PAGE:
I was quite shocked, as I listened, to discover that the first
movement of Martucci’s Concerto played for over 20 minutes.
Shocked because there simply isn’t sufficient material
to justify such a length, and thus it isn’t strong enough
to engage the attention. Also, it was boring. This music is
trying so hard to be the big romantic Concerto, with big tunes
and bold, Lisztian, virtuoso writing for the keyboard but,
I’m afraid, it falls flat on its face due to the paucity
of the material. The orchestration isn’t up to much either,
it’s pretty flat and uninspiring. There’s also
a lack of fire to the piece and no real conflict between piano
and orchestra. I cannot imagine why Naxos should have chosen
to record this music - and three other CDs of Martucci’s
music, including Symphonies (see review) and the 1st Piano
I am sure that Martucci has his fans - there are composers
whose music many find unpalatable who I enthuse about - and
if so, this is wonderful, but don’t you want something
with some thrust? Some forward momentum? A personality, and
that’s the bottom line - this music has no personality.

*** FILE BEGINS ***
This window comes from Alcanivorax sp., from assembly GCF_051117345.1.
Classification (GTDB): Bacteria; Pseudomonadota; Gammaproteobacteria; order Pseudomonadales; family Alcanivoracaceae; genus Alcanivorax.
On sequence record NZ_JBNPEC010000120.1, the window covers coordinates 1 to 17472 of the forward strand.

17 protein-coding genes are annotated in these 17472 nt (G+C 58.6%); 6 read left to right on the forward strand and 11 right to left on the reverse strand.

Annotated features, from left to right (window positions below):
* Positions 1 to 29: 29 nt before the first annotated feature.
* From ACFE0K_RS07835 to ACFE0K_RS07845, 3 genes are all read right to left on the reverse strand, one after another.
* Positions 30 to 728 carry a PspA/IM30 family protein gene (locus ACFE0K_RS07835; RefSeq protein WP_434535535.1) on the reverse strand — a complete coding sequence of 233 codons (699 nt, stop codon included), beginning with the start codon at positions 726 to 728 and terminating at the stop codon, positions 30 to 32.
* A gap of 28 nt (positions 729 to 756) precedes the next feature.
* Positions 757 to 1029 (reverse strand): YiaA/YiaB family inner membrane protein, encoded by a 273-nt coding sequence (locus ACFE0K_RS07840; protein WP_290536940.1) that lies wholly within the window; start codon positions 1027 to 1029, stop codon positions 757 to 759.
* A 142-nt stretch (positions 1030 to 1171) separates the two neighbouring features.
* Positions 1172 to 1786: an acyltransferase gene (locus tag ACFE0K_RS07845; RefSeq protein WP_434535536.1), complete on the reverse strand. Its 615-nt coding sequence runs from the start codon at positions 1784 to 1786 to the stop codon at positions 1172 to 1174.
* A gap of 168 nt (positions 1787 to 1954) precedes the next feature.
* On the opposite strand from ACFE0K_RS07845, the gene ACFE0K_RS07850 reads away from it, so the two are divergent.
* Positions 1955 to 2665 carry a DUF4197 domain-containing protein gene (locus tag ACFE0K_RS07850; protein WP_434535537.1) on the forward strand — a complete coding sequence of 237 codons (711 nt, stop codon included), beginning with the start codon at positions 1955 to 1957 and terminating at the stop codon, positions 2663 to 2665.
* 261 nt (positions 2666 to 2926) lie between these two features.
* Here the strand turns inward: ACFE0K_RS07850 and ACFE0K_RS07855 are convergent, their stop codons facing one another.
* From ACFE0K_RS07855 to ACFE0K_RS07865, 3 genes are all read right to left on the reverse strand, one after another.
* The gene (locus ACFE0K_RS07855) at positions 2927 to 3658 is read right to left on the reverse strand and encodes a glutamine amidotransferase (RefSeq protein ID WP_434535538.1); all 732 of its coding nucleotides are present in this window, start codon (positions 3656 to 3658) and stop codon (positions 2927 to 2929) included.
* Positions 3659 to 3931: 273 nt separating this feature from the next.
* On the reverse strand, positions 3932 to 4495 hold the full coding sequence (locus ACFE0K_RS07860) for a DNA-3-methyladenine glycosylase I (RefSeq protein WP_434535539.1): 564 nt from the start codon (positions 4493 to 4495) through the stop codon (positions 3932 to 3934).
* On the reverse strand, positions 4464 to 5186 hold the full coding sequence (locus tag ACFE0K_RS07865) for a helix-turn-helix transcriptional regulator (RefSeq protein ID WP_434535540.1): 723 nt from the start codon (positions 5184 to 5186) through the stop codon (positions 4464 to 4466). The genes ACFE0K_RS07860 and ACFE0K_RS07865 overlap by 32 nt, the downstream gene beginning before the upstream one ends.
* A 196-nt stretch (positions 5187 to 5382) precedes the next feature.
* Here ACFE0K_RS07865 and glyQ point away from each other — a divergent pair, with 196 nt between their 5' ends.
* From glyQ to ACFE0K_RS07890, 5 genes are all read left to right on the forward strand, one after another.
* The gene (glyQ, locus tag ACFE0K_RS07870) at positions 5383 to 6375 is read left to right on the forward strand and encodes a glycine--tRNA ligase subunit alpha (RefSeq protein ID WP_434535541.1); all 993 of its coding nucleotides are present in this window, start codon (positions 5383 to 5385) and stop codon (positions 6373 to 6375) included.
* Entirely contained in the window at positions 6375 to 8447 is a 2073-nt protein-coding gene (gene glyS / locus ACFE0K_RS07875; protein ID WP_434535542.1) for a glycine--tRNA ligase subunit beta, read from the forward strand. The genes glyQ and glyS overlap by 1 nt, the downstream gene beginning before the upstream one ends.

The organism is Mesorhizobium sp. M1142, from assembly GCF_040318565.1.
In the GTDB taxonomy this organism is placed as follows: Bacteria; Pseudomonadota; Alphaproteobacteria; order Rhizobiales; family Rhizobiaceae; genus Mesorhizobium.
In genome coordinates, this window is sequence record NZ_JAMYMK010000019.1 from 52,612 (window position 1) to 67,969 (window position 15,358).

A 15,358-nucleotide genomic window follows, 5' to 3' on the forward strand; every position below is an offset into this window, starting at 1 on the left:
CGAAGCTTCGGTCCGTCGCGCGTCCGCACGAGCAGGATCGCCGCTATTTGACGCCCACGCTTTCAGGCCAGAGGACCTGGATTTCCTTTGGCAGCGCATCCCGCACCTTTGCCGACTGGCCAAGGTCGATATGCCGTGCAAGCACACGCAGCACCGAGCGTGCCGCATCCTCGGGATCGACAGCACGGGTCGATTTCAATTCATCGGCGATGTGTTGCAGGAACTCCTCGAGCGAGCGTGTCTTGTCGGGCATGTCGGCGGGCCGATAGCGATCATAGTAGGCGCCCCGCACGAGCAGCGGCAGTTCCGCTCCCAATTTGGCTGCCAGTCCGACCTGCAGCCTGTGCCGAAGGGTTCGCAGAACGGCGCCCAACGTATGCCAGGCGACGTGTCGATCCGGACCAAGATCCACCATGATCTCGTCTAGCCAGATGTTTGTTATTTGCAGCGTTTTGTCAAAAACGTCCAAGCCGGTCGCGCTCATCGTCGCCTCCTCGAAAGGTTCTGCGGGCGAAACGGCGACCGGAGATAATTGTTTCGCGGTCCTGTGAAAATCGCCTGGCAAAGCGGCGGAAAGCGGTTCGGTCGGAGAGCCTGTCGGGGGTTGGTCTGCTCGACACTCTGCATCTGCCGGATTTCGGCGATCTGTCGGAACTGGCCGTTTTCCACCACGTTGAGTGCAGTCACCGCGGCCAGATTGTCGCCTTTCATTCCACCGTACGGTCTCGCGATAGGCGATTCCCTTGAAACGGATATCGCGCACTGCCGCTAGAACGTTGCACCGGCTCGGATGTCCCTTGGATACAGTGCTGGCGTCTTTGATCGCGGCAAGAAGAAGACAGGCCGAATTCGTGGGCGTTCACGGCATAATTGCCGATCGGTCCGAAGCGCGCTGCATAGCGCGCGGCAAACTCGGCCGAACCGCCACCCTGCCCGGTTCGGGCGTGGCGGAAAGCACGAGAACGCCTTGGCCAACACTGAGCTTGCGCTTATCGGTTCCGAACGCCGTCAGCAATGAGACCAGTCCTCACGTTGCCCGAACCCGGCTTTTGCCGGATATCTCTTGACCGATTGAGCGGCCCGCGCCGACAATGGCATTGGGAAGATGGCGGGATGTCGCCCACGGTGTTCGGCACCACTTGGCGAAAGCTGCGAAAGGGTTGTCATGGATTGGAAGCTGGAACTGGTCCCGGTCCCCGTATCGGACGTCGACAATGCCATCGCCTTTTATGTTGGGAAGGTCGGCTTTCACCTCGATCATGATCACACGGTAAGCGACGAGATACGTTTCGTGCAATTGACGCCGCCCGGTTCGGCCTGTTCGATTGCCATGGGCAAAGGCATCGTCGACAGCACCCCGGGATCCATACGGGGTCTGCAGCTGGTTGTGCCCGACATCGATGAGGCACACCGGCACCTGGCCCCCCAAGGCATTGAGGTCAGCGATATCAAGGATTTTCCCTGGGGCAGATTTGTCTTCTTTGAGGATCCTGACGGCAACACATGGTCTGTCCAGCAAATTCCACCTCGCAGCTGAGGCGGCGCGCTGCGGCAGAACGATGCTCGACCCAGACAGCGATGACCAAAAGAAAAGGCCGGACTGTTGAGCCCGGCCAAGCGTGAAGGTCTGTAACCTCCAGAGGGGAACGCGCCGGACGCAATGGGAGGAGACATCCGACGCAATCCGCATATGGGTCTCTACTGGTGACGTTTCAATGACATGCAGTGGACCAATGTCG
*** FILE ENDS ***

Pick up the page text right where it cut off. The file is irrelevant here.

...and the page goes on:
I don’t care if music isn’t “original” if
it registers in the heart and the head. That’s the point,
music is an emotional art - the most emotional art-form there
is. When music speaks directly to the emotions we feel weak
in the knees, want to curl up and enjoy, and, indeed, sometimes
wallow in the glorious sounds we are given. Who but the hardest
of hearts does not respond to Rachmaninov in his most romantic
of moods in his Second Symphony, or Frank Bridge when elated
in Enter Spring?
The small fillers are all arrangements of piano pieces, salon
works of weak character.
Richard Whitehouse’s note is to be marvelled at, if you
feel as I do about this music, but what it fails to do is rouse
any enthusiasm in me, and thus make me want to hear the music.
Naxos has done great service to so many composers who deserve
a hearing, especially the British ones, but, for me, this is
one of their few failures. The recording is very good, and,
I am sure, the performances are the best there could be but
it’s hard to tell when there’s nothing in the music
that one could care about. In the long run I simply do not
care about this music, because it seems as if the composer
doesn’t either! Neither of us are engaged in the process.